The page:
“The earth and myself are of one mind” – Chief Joseph
This blog post is of largely split into two sections, with me (Toby) writing the first part and Joe the second, so if your only interested in one person you know where to jump to! The reason for this is we’ve had fairly different weeks with different interests that Rishikesh could cater to. Our main meeting points were either a lovely little bakery that did decent coffee and cakes overlooking the Ganges (although nearly everywhere overlooks the Ganges!) or a brilliant local Dhaba that did a 50p Thali with fantastic fresh chapattis.
My week has been intensive on the yoga with four hours a day being the norm. My teacher Akesh was great and crafted all sorts of contraptions from pillows and chairs to compensate for my lack of flex in some positions. The week was tough, I’m not used to being the worst in an exercise class and at times it was frustrating being so terrible!
For example during a bending exercise he had the class hold a roled up blanket under their abdomen as they bended over. I couldn’t bend far enough to hold it in place so Akesh switched it for a much larger rolled mat to hold. This failed so Akesh switched to a pillow to hold.. This quickly also fell to the floor at which point I was allowed to just try bending forward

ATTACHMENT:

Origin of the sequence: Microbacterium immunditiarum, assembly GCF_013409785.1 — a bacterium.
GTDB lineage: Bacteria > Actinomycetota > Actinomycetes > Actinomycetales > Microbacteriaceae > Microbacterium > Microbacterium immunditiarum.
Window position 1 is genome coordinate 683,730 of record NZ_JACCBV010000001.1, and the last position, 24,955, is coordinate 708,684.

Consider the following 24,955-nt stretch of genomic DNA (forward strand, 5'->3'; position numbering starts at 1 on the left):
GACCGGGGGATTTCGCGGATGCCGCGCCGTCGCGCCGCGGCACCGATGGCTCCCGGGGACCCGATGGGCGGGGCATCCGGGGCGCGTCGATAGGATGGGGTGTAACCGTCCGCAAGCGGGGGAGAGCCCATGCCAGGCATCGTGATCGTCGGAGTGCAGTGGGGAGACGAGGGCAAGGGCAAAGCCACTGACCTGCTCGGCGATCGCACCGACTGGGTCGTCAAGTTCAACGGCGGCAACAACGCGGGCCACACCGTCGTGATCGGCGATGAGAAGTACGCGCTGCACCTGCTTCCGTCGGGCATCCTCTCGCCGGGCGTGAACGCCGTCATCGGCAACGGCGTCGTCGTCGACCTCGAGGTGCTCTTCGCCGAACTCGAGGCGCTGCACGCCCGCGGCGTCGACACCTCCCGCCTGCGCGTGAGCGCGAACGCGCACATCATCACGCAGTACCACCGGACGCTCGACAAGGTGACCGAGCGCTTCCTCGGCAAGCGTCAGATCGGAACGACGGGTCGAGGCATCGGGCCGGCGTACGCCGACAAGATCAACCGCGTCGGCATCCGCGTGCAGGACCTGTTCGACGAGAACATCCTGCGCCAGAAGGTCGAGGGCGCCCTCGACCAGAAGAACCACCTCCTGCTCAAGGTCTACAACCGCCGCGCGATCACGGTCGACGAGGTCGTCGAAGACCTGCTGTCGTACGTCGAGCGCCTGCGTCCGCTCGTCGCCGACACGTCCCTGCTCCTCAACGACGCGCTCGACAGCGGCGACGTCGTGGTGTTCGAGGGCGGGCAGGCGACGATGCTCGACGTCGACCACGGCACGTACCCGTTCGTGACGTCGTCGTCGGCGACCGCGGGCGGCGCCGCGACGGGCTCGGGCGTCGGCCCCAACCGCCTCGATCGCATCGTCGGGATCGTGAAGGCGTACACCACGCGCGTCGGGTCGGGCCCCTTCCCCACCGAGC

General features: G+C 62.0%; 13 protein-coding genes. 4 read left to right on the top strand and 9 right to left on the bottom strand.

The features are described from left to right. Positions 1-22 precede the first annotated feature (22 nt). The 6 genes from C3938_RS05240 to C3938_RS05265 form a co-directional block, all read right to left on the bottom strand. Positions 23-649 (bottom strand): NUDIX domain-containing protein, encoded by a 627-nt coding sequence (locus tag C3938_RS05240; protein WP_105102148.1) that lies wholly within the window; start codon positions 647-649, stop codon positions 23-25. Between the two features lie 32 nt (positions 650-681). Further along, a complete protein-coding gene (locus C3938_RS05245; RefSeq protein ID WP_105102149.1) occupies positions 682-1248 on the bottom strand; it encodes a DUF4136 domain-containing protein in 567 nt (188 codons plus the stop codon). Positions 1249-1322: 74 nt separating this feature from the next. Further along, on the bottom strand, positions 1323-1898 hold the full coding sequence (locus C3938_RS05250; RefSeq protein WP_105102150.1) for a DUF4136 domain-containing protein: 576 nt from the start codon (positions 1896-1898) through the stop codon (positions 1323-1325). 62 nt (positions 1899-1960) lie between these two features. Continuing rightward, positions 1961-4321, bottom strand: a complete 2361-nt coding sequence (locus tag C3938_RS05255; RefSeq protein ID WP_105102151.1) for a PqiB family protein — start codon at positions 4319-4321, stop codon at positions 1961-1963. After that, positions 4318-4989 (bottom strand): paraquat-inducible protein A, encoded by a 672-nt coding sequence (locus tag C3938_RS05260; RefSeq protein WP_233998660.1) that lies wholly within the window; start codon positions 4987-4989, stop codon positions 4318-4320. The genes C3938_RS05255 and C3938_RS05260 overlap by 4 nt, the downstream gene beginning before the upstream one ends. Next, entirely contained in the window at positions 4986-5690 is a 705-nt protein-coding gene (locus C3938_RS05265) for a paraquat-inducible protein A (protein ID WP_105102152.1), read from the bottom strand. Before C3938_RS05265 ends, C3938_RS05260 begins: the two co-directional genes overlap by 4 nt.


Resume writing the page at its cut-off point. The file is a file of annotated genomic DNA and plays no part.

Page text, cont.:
Despite still not being able to touch my toes I enjoyed the yoga and noted down positions so I can practice if I get the inclination. I think the week of being the worst in the class has helped me for when I am coaching/teaching in the future to be more patient and find ways to help those struggling with something that may be fairly straightforward in my mind.
Alongside the yoga I’ve had been on a fair few runs (mainly to make myself feel good about exercise!) and had plenty of time relaxing in cafes, getting massages. Alongside a nice cycle trip to swim in the Ganges which Joe mentions in his section.
All in all I have loved my time here and feel very chilled! Excited to start our tour around Rajasthan, which we can now book ourselves as we have an Indian train booking account! This was no easy feat. The relaxing after a busy first month is well earnt I feel and I think the next month may be even busier!